The Tea Party Republican debate turned into a brawl pretty fast on Monday night. Well aware of the momentum that Gov. Rick Perry has as the most media-analyzed Republican of the moment, candidates including Mitt Romney and Michele Bachmann went after him on issues ranging from Social Security to the HPV vaccine.
Airing on CNN, the debate displayed more fierce competition than its time-period competitor, the season finale of Bachelor Pad on ABC and the Miss Universe pageant on NBC. That comparison is apt: These GOP contestants, so fiercely fixed on appealing to the Tea Party members in the audience who asked them questions, behaved like well-groomed models striving for just the right words, just the right glances and smiles, that would win over their viewers.
Perry pledged to “make Washington, D.C., as inconsequential in your life as I can.” He was heckled by Mitt Romney about his characterization of Social Security as a “Ponzi scheme,” Romney adding that this “scares” the American people. Jon Huntsman went pop-culture on the panel by asserting that “Gov. Romney called [Social Security] a fraud in his book No Apology — I don’t know if that was written by Kurt Cobain or not — and then you’ve got Gov. Perry calling it a Ponzi scheme… we’re frightening the American people.” Americans including, one presumes, Courtney Love, if she happened to be watching Huntsman misquote the song title “All Apologies.”
Newt Gingrich scored a crowd-pleaser with a verbal bank-shot that managed to ding three targets: “I’m not particularly worried about Gov. Perry or Gov. Perry scaring the American people,” Gingrich said, “when President Obama scares them every day.” Oh, psych! Oh, was there a point he was making there? Oh, right: The President’s new jobs bill is terrible, don’tcha know…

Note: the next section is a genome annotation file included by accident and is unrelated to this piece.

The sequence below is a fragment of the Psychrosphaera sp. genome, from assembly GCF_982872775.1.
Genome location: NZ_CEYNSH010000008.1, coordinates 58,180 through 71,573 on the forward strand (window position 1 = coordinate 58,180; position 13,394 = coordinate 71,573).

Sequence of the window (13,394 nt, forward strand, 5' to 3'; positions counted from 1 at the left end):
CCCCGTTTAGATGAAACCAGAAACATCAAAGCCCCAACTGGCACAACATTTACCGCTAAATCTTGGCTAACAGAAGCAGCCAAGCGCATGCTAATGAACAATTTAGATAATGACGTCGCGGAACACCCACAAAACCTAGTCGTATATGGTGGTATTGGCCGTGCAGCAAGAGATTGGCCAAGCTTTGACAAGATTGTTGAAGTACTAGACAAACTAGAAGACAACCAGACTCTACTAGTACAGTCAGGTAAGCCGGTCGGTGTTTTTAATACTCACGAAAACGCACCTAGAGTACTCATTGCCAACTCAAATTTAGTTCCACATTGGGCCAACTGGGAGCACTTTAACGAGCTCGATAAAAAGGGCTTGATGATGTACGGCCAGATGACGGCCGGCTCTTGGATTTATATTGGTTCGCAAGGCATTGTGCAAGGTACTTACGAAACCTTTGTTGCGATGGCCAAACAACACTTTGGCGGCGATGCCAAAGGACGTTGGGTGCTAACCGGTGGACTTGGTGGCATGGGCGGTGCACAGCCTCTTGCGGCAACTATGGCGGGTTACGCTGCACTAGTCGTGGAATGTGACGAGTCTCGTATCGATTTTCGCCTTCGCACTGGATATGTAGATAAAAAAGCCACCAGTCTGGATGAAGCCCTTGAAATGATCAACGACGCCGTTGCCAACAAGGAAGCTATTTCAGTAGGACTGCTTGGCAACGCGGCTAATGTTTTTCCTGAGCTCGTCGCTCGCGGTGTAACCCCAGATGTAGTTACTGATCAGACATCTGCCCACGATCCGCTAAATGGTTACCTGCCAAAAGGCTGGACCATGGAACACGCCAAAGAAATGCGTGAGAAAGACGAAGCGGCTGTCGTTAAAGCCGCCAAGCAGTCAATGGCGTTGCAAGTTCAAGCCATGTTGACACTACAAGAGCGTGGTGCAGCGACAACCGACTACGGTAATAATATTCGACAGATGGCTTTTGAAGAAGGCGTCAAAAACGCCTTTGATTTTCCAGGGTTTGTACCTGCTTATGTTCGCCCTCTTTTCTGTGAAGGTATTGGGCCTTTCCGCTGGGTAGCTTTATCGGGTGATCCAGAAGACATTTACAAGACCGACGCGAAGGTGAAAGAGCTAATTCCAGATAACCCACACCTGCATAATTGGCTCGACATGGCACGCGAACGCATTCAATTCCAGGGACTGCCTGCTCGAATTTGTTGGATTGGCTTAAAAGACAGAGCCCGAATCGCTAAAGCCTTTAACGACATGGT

The other subject that set the TV aflame was the HPV vaccine, administered to many school-children to prevent cervical cancer; HPV is a sexually transmitted disease. In Texas, Perry had been in favor of requiring the vaccine to be administered to girls in the sixth grade and up. He is certainly not the only governor to support this, but his opponents this night lit into him as though he was in favor of shooting up puppies with heroin.
Saying “cervical cancer is a terrible way to die,” Perry said he’d erred on the side of trying to prevent such deaths. Bachmann interpreted this as Perry doing a flip-flop, and said, “Little girls don’t get a mulligan; they don’t get a do-over.” While Rick Santorum said the program Perry once favored was “bad policy,” Bachmann went further, digging deeper into melodramatic, tangled syntax, asserting that she was “offended for all the little girls … who didn’t have a choice.” She said the vaccine “violates liberty… [with] 12 year-olds forced to have an injection into their body [sic].”
Even though it was moderated by Wolf “My Voice Is Making You Sleepy, Sleepy” Blitzer, the Tea Party debate made for some of the liveliest TV in this political season. And as I write, every media outlet with a working knowledge of Google is undoubtedly going haywire fact-checking all the dramatic economic, medical, and musical references that were made this night.